In this essay, the novels Othello and The Strange Case of Dr. Jekyll and Mr. Hyde will be compared and contrasted to determine the connection between the two on the basis of the essence of evil in the context of mankind. These two novels both portray evil as a subdued yet easily activated—under the right circumstances—and self-conscious nature of humans. They show this through the connection between Iago and Othello in comparison with the connection of Jekyll and Hyde, the transition of the main characters’ mentality, and the “evil” character committing suicide at the end of the novels. These three examples define each of the two novels discussed in this essay’s perspective on the concept of evil and the way it infests every human as well as its effects on human behavior and mindset. Firstly, evil is shown in the characters that the reader sees in the novels through the “friendship” (less like friendship in Dr. Jekyll and Mr. Hyde) of some of the most prominent characters.
GOTHIC ELEMENTS IN THE BOOK The strange case of Dr.Jakyll and Mr.Hyde is a famous novel by a well-known Scottish writer Robert Louis Stevenson which was first published in 1886. It is likewise known as jakyll and hyde, the tale of a health practitioner who attempts a test with the intention of finding out his evil nature. But he becomes fascinated by the evil facet of his nature. He will reach a factor in which he'll not be capable of controlling Mr Hyde, the person he has created. The latter will start to appear suddenly and started ruling Dr.Jakyll's life.
Jekyll and Mr. Hyde (1886). The concept of the Shadow is evident in Stevenson’s work, whether he was aware of Jung’s terminology or not. The idea of a darker part of humanity that must be faced and dealt with is a clear theme in his work: Here, Hyde becomes a physical manifestation of Jekyll’s repressed unconscious, showing how the doppelganger may appropriate the body in order to act out the original characters repressed thoughts, ideas and desires. Freud notes that the double is often a representation of the shadowy, hideous part of our personality – this is evident in the case of Jekyll and Hyde, where Jekyll represents the rational, civilized and intellectual self, and Hyde the irrational, beast-like
This passage portrays the meeting between Mr Enfield and Mr Hyde in a busy quarter of London, where in a small street the gentleman saw Mr Hyde running into a little girl and hurting her carelessly. At the sight of that man, walking away from the crying child without even apologizing, Mr Enfield decided to take action: he asked money to the man in exchange of silence on such scandal. Later, he gave the money to the girl 's family and Mr Hyde disappeared in a mysterious door with the key . From the moment when Mr Enfield describes the scenario and the appearance of that detestable man, who seemed to be deformed yet nobody understood how, both Mr Utterson and the reader are hooked in this peculiar loop of curiosity and fear. The author could have written this passage from Mr Enfield 's point of view in order for us to be in Mr Utterson 's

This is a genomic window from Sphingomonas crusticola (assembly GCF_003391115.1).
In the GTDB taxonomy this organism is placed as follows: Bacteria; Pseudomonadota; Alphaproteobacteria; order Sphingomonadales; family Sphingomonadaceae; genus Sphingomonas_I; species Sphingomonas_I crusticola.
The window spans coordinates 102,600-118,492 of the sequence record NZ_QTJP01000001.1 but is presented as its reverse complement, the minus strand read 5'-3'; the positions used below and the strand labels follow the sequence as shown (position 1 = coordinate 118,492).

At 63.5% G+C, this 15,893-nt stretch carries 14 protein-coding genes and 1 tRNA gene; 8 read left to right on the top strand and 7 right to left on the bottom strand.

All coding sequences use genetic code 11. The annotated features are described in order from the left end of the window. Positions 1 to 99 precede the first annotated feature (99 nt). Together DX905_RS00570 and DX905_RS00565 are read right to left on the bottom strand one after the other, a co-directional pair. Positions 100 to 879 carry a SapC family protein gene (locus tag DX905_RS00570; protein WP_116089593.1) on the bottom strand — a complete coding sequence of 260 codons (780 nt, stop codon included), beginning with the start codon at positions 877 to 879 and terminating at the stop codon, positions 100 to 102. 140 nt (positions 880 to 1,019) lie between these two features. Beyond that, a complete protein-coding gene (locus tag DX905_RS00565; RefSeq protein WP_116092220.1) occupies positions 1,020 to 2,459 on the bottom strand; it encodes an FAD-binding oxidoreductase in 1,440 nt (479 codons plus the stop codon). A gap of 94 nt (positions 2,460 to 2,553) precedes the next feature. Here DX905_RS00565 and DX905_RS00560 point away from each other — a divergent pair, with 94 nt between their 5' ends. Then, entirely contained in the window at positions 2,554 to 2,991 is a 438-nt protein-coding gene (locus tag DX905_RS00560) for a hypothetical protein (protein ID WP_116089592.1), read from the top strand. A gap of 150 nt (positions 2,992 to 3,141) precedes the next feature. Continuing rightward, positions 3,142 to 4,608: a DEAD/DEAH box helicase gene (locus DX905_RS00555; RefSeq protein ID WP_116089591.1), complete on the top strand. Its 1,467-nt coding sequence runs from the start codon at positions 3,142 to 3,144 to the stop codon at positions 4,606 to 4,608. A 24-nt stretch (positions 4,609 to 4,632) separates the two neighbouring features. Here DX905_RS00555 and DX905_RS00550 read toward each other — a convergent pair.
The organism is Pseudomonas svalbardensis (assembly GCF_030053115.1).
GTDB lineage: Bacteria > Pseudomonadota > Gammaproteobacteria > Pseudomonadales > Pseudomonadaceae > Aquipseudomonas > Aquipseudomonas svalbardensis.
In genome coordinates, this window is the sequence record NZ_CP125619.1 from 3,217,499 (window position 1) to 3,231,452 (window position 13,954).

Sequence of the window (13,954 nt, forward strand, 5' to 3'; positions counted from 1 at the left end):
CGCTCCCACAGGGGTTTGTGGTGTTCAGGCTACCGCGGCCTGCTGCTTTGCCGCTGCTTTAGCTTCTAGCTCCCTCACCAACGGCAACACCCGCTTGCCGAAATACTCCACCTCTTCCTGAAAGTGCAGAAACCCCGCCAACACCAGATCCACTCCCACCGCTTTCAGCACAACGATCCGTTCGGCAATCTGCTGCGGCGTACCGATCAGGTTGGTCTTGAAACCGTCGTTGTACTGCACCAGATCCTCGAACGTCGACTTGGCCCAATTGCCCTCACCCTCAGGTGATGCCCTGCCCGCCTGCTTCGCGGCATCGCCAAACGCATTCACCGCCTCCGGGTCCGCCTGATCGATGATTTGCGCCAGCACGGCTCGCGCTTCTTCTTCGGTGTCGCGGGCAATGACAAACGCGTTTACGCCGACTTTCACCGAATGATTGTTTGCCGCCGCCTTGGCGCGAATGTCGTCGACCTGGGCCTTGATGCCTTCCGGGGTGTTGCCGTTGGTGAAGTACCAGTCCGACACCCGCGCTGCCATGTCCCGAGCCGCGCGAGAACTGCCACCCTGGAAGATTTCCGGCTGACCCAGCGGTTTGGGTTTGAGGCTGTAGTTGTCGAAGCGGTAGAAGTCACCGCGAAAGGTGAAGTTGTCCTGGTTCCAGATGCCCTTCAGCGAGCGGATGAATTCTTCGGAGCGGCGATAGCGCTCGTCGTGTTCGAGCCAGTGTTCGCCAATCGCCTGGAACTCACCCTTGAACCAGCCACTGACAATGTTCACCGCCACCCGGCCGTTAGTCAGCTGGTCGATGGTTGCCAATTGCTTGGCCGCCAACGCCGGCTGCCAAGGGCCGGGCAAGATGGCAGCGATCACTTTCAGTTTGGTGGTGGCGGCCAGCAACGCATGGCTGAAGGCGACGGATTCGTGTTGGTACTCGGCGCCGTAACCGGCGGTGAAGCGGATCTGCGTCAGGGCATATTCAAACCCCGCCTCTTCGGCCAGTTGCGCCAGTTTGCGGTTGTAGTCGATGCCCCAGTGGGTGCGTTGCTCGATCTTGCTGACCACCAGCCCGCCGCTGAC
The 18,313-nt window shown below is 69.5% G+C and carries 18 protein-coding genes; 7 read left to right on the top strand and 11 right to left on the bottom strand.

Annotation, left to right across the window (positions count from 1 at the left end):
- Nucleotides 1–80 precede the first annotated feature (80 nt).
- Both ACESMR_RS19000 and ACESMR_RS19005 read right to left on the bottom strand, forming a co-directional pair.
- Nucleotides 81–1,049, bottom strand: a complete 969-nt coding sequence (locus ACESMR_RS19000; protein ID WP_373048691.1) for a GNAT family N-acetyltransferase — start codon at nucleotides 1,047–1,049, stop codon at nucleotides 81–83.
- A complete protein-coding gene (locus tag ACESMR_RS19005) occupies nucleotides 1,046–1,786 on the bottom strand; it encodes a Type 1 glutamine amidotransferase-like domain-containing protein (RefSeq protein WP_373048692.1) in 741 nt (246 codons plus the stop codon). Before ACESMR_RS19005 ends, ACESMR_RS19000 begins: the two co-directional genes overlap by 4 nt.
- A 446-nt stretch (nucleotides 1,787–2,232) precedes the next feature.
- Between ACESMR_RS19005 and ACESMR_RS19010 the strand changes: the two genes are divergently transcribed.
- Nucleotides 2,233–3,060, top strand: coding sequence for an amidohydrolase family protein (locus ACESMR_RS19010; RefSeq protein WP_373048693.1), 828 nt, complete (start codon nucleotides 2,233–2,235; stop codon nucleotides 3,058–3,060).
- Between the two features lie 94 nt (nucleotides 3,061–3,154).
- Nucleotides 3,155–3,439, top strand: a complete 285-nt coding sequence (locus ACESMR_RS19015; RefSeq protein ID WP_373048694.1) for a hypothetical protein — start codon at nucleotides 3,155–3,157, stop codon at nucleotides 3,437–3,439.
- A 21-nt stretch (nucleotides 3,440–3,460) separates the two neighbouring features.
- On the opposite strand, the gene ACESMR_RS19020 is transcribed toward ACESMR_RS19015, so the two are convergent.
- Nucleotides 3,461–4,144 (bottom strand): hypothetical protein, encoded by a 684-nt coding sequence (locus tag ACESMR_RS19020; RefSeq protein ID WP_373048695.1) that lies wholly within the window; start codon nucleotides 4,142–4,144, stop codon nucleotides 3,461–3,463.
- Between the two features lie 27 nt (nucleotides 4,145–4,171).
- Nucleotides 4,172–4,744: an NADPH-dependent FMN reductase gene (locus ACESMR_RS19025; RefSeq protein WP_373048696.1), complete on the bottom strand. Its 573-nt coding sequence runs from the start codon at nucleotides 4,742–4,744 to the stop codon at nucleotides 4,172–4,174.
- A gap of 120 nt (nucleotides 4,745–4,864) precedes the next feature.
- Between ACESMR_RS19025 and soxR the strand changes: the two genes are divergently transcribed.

The respectable Dr. Jekyll, in his attempt to prove the worth of his scientific ambitions and studies, creates a monster much like Frankenstein’s monster but at the same time completely different from it. In both the cases, it is a scientific experiment gone wrong but in Stevenson’s text, the horror lies in the transformation of the protagonist. Set in fog-bound London, this Gothic masterpiece explores the baser instincts in a human being that necessarily hastens the doom of the same.
The prevalent atmosphere is a doom and gloomy one, in order for incomprehensible situations to take place. Some of the most known Gothic novels are Frankenstein, Dracula, Wuthering Heights, stories written by Edgar Allen Poe. According to Crystal B. Lake, the Gothic literature expose and play with the unknown, hidden parts of society or of ourselves hence what makes it so terrifying is the fact that it brings into the light, it gives a voice to
So, perhaps Jekyll’s experiment reduces his being to its most basic form, in which evil runs freely without his reputation as Jekyll being tarnished at all. Jekyll and Hyde are not the only examples of duality in this novel. The city of London is also portrayed in contrasting terms as both a foggy, dreary and ‘nightmarish’ place, and a well kept, bustling center of commerce. Indeed, just as men have both positive and negative qualities, so does society. Dr. Jekyll and Mr. Hyde contains extremely violent scenes.
Firstly, red is the color that would usually associates with danger and forbidden. This may suggest the qualities of the Red Room. Danger and forbidden illustrate us the room entrap a beast within it. Moreover, the Red Room is used as a chamber of confinement for not only Kingshaw but Mr. Hooper in the past. “He had not dared to rebel” (p.13) and “he would not shout” (p.42) are evidences to the fact that the two victims both refuse to go against the will of the Red Room.
On the other hand I found that the doctor was in fact test his potions on himself which I found very odd because he should have tested the potions on rats for example, this way he would be able to see the side effect of the potions. 2.Explain how a character is acting and why you think the character is acting that way. I chose to write about Hyde, he was acting very strange. Hyde was constantly being described as an evil character for example he was described as a horrible person in general. Hyde’s action in the novel are most times very inhuman and sometimes uncomfortable for some for these reason he had no respect for others and he basically just didn’t care.
Knowing this, one can truly understand the reasons and meanings behind Rochester’s actions throughout the text. Edward Rochester is a highly controversial person in Jane Eyre. Some agree that he is the psychotic enemy of Jane, and should